The atheist will never understand the meaning or the power of prayer. Because they are spiritually discerned and do not have the ability to understand..Unless God will give them spiritual life to understand.

    I will say this. Christian prayer can not thwart God’s will or change God’s mind..That is not why Christians pray..

    And to not waste time asking me, “Why do Christians pray.” As you are in a spiritual dead state.

    • Bob Seidensticker

      So there’s a good reason, but you just won’t give it to us. I see.

  • Rick T

    I’ll respond, but do not expect to change your mind, Bob, nor the mind of anyone deeply invested in your side. But if anyone is open to another answer here is another perspective. 

    First, your caricature of the Christian protagonist reveals your clear disdain, and your inability to think clearly about Christianity. Here are a few of your characterizations of this best example you can conjure up:

    Paul breathed deeply to focus his mind. He had to think clearly. Jim’s arguments always seemed to trap him. “

    “Fine,” Paul said, clenching his teeth. “Fine.” He hated conceding ground, but he had no response.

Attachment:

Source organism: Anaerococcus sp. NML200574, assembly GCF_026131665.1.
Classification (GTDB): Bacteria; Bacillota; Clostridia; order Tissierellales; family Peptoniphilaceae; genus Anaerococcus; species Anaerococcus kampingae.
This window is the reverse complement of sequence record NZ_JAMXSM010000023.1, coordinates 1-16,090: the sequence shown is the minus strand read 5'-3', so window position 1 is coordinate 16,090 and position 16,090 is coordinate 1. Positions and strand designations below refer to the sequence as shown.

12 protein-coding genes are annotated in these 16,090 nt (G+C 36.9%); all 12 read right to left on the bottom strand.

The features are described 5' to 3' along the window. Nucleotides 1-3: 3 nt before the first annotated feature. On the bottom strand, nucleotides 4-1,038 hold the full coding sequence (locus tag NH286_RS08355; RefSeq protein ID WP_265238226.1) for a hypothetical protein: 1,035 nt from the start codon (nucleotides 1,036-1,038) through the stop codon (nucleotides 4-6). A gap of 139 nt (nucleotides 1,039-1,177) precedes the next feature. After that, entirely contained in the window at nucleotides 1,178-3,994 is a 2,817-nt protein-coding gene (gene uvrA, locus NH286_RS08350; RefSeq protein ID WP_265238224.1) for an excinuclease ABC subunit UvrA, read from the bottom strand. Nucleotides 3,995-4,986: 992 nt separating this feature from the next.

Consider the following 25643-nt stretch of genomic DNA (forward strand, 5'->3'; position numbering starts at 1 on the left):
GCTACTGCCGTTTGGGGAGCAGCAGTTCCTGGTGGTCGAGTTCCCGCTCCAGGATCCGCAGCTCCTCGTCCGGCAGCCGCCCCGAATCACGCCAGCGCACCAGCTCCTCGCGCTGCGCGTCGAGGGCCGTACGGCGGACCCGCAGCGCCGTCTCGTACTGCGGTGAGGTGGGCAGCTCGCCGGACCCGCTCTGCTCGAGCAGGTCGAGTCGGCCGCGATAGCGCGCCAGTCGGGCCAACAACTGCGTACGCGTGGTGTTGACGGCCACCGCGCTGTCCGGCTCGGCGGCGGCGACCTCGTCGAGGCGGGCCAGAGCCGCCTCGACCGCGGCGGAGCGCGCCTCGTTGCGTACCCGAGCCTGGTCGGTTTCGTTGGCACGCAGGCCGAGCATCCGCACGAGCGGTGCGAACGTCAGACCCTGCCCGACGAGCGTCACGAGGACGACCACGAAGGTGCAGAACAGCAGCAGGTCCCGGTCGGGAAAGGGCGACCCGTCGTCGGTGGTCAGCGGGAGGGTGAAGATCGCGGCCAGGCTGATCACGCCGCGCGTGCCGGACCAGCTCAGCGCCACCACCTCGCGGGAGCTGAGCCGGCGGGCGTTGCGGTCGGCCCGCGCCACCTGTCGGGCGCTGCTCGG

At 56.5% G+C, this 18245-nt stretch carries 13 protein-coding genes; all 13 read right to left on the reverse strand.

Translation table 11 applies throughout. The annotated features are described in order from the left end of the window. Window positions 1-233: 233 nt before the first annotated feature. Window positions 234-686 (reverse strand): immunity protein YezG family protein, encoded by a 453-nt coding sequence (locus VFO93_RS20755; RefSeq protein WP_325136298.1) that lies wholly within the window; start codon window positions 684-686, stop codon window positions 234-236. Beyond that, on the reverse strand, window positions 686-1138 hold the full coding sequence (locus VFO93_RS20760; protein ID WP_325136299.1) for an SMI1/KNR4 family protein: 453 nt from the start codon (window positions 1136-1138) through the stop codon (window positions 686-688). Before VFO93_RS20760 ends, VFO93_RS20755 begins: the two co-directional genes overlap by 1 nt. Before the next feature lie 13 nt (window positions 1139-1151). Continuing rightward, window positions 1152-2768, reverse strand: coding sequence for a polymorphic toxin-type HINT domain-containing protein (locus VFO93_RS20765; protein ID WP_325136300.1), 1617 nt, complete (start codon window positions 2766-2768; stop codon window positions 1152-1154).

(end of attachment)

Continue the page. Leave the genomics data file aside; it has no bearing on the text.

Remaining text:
Paul wondered if his responses were so bland that Jim needed to play chess to keep his mind occupied.

    Every confident tick of a chess piece was a goad to Paul, a reminder that he was the novice in this discussion. Tick, tick, tick became “i-di-ot.” 

    Paul clenched the arms of his chair. 

    Paul had no clever rebuttal, so he treated the question as rhetorical. 

    Paul’s rebuttal lay scattered about him like a division of troops overrun by Jim’s argument. His fists were clenched, but he felt defenseless

    This is truly the best you can do? Are your arguments truly so weak that you have to belittle the main character in order to make your case? You can’t do it with convincing rhetoric, so instead you simply pan the pseudo-Christian?

    And the only good guy in your book is the atheist. He ends up being kind generous, creative, sympathetic and understanding. Meanwhile, the Christians in your book are all vindictive liars, power and money-hungry megalomaniacs, manipulative and petty, and that is just the short list. So you stack the deck in terms of character flaws before you even get to any attempt at argument.

    The Christians don’t know their Arguments well, and can’t even clearly express what they do know clearly. This prayer discussion is a clear case in a point. “Jim” quotes a snippet of a verse out of context, ignores the message of the text and the conditions Jesus put on the verse, then picked apart the theology behind his erroroneous use of a phrase taken out of context,

    No one should confuse this passage out of your book, with it’s formulaic approach to dismantling the arguments of a young Christian who can’t articulate them well, with a serious attempt to refute  the possibility of the efficacy of prayer. You have done no such thing, either here or in your book.